Back To Black Bean SauceOno, You Know
October 22, 2017
Story By: Ali Resich |
Happy Sunday, Ono readers! It was so much fun celebrating National Seafood Month last week, so I decided to keep that theme going with some out-of-this-world fillets of fish. And if you ask me which preparation you can never go wrong with when it comes to biting into tender, flaky pieces of fish, I’d have to go with black bean sauce — hands down!
Made from fermented black soybeans, this staple Chinese condiment is off the charts on the flavor meter, packing a powerful punch of sharp, salty and spicy goodness. On its own it can be pungent, but when paired with a fresh catch that perfectly absorbs and balances out its strong flavor, black bean sauce turns into culinary heaven.
Though the sauce is traditionally cooked up in Cantonese and Sichuan kitchens, there is no shortage of it here in the Islands, either. So without further ado, let’s fade into black bean sauce.
Any dish that’s been on a menu for decades is worth trying, as there must be something to it that keeps customers coming back for more.
That’s exactly the case with Chinese Steamed Fillet of Fresh Fish ($25.50 half, $34.50 full) at 3660 on the Rise, which has never been taken off the menu.
“This is one of the original dishes that’s been on the menu since the restaurant’s inception in 1992,” confirms chef de cuisine Lydell Leong.
So what is it that has made this entree a signature fixture at 3660? The Kaimuki eatery is known for its upscale approach to island fusion cuisine, and Steamed Fillet definitely fits into that category, but at the heart of what makes it so irresistible for local patrons is the comfort factor.
“The preparation is a combination of that classic black bean-style as well as the other steamed shoyu-style of cooking fish with the hot oil,” explains Leong. “It’s the kind of flavors that are really familiar to people who grew up here, just maybe put together in a little bit of a different way.”
That way involves steaming and braising fresh fish in a blend of chicken broth accented with oyster sauce, shoyu, sesame oil and, of course, Chinese-style fermented black beans. “In this type of steaming process, it goes both ways: the broth flavors the fish and the fish flavors the broth at the same time,” Leong shares, adding that depending on availability, he tries to use local fish as much as possible. When Ono, You Know stopped by, the dish was prepared with a lovely New Zealand orange roughy, which Leong took a liking to a few months back. “I tried it in this steamed/braised preparation and it’s killer with the texture and flavor,” he enthusiastically describes.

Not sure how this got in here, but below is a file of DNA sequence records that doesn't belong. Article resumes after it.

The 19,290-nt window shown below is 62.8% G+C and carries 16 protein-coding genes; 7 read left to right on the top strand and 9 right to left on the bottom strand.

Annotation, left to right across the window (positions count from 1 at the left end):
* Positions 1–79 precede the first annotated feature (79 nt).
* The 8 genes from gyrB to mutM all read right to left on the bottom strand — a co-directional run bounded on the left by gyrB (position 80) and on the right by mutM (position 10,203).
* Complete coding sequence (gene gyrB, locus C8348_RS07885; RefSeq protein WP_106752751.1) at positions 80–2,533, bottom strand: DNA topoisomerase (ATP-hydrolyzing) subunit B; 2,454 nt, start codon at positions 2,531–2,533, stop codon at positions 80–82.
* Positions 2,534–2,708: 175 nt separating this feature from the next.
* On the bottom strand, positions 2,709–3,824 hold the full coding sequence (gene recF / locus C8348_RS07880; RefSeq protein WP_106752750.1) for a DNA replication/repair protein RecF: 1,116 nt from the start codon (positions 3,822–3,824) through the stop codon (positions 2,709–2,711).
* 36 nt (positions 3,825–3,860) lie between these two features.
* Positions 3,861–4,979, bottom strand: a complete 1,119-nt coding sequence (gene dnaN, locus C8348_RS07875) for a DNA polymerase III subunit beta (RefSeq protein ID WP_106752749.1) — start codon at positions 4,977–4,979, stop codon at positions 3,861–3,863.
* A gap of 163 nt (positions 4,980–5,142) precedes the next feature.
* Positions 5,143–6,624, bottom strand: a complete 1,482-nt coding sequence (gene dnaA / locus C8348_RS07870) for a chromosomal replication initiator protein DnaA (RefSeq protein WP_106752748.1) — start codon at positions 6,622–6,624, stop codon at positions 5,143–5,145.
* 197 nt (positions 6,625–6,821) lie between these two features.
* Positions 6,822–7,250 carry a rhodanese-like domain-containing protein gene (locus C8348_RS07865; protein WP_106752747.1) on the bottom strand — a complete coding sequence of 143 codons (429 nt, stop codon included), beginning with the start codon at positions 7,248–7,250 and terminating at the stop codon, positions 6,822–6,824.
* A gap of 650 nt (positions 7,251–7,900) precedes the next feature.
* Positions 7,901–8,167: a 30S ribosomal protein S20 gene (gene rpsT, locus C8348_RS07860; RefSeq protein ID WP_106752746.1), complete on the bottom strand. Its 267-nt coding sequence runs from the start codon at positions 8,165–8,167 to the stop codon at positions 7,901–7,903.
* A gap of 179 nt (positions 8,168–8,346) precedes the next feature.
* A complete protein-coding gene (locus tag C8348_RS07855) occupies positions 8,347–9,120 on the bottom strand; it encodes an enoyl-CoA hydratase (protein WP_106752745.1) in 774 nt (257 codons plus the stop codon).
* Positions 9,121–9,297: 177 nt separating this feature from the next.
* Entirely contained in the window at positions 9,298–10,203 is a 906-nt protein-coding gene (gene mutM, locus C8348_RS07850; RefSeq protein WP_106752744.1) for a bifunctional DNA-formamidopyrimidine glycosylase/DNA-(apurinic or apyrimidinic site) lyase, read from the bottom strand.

For the finishing touches, the tender pieces of fillet are placed atop sautéed vegetables and garnished with a mixture of julienned green onions, ginger and bell peppers. Last, but not least, fresh cilantro brightens each bite. In the end, it’s not surprising this dish is such a hit.
Diners should also note: The restaurant is debuting a special four-course menu ($60) on Tuesday, featuring a small portion of Ahi Katsu; choice of clam and corn chowder or Caesar salad; entrée selection of Tempura Catfish with ponzu sauce, New York Steak Alaea or Chicken Oscar with yuzu hollandaise; and strawberry short cake for dessert.
Little Village Noodle House on Smith Street is known for its Northern-style Chinese cuisine, which is often dressed up with a touch of American flair. On its menu, Sizzling Black Cod Steak ($28.95) is one of those dishes that showcases just why customers love the eatery’s homemade fare so much.
The fantastic black bean sauce, for starters, is made in house with plenty of garlic and a bit of spice. It’s slathered over a giant hunk of black cod, or sablefish, which is grilled and served sizzling at the table on a bed of caramelizing onions.
“When the black bean sauce hits the platter, it gives it this great aroma that fills the room,” explains general manager David Chang.
In addition to being a hit on the menu, the dish is a popular choice for larger parties and special events hosted at the restaurant, Chang says. Some guests like to order it all to themselves, while others share it among two to three diners.
Another key reason this entree is so delicious? “We tried other fish, but you just can’t beat black cod,” adds Chang, who recommends enjoying it with rice on the side. “The fish itself is very buttery and tender.”
After one bite of this melt-in-your-mouth white fish, don’t hold back on ordering some of the other favorites that have kept this restaurant booming in the heart of Chinatown since 2001 — including Garlic Butter Steamed Kauai Prawns, Orange Chicken and Salt & Pepper Pork Chops. And, while you’re at it, be sure to ask Little Village about its popular Turkey Takeout Thanksgiving packages, as the holidays are right around the corner.